I’m currently pitching a Sci-Fi kid’s novel to agents, so I headed over to my local branch of Waterstones in order to try to identify comparison titles. (Similar books that I can reference in my covering letter to give prospective agents an idea of where on the shelves my story would fit.)
This particular book of mine is aimed at the 10+ market, the same market as Red Rock. It’s quite sciency but not science heavy and I’ve made sure that the science in it is accessible. It’s probably best described as a Girls in STEM story.
So I started searching in the 9-12 age section for similar types of books – and you know what – nothing. I couldn’t find a single book even remotely sciency or Sci-Fi! Nothing! Diddly-squat!!!
So I came home and searched on Amazon. I found a couple but nothing that would really work as a comparison title!
I did the same for YA and guess what? Yup. Apart from the hangovers from the Dystopia boom a while back – and yes, Dystopia is a type of Sci-Fi – but my book isn’t a dystopia, so they weren’t a good match either.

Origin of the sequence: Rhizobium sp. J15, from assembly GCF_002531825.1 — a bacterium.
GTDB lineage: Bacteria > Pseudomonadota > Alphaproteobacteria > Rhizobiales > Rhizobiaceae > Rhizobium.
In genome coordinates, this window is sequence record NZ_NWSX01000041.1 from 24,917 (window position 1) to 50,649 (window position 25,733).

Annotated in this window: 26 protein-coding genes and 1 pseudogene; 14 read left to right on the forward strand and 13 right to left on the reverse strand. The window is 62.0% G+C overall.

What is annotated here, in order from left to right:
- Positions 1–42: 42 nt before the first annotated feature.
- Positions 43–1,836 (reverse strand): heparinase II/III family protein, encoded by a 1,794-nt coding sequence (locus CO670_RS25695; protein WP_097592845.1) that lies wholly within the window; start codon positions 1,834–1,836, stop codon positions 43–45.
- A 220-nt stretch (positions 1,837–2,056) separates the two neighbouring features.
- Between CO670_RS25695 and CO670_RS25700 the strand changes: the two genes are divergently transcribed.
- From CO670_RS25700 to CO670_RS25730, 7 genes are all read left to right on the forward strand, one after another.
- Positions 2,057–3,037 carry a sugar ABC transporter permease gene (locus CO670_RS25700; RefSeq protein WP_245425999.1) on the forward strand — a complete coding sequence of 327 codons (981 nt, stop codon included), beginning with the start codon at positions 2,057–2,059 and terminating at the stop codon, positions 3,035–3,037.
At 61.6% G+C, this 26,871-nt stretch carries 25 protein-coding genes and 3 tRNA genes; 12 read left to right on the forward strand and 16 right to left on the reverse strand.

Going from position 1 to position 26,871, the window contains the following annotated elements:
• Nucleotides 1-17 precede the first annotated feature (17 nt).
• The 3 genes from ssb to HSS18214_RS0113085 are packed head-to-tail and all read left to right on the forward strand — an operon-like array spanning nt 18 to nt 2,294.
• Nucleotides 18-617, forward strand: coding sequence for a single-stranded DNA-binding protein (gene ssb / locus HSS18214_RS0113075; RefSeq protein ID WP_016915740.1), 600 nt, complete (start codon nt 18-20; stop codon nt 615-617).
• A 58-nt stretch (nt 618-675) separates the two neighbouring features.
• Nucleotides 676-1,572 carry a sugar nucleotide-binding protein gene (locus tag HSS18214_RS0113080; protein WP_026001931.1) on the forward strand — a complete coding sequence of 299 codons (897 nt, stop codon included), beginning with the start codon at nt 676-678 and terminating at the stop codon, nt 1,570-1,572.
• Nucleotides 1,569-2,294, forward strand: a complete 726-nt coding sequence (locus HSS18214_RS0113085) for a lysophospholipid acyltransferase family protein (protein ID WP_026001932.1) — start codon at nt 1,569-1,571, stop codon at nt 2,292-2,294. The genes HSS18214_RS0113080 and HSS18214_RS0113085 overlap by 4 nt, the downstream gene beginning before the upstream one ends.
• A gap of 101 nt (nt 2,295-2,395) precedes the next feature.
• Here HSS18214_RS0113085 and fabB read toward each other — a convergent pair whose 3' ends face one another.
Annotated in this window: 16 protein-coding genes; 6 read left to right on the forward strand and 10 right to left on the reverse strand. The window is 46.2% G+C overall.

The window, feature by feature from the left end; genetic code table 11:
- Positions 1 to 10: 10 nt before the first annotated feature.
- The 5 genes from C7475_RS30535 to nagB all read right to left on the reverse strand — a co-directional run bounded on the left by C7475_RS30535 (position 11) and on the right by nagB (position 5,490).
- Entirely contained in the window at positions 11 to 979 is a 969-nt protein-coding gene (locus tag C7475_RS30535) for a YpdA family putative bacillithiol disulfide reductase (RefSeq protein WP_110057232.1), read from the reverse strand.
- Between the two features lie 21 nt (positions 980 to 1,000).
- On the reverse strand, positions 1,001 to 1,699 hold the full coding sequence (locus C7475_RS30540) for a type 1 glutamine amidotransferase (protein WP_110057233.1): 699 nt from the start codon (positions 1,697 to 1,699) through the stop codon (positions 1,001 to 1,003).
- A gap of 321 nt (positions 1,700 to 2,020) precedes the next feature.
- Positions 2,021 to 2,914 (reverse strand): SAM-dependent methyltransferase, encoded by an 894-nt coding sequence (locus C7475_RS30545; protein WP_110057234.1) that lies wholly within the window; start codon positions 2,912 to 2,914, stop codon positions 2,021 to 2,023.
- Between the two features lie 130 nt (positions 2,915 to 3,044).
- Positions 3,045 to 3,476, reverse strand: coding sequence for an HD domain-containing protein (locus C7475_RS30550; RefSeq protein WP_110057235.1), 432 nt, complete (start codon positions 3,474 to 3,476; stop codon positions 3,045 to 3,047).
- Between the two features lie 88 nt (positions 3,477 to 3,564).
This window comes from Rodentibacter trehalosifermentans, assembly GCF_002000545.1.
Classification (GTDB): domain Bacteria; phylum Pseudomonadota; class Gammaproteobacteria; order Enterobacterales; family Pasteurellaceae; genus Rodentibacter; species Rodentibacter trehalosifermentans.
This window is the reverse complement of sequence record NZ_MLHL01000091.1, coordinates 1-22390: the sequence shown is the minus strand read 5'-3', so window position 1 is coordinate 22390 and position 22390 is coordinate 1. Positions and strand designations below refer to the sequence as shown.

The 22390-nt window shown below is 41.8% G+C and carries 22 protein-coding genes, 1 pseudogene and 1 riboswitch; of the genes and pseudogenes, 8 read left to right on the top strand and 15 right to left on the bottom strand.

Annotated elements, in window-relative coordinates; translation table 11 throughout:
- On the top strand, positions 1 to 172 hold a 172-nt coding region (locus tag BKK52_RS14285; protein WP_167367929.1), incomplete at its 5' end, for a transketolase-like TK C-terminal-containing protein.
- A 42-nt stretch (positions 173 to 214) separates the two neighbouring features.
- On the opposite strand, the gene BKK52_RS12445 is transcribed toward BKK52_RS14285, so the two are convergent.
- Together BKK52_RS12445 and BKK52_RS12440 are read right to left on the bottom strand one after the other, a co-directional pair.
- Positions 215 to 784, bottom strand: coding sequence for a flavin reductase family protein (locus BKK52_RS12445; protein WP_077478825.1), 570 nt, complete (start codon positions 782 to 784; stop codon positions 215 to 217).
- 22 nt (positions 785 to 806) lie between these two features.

It’s puzzling. There’s a huge drive to encourage STEM subjects at school, and particularly to encourage girls into STEM – it’s nothing new – it’s been going on for a while – so why isn’t this being reflected in kid’s literature?
Then, yesterday I spotted an agent commenting on this very thing. Her inbox was full of YA Sci-Fi – which suggested to her that there were plenty of readers and writers of the genre out there - but editors simply don’t want to buy it.
Clearly there’s a mismatch here. There could be many reasons for it, but as a humble writer rather than an industry insider I wouldn’t know.
All I can say is it doesn’t bode well for the story I’m pitching. Or for my current WIP which has a definite YA feel to it – Maybe I’d be better off pitching it as Adult instead!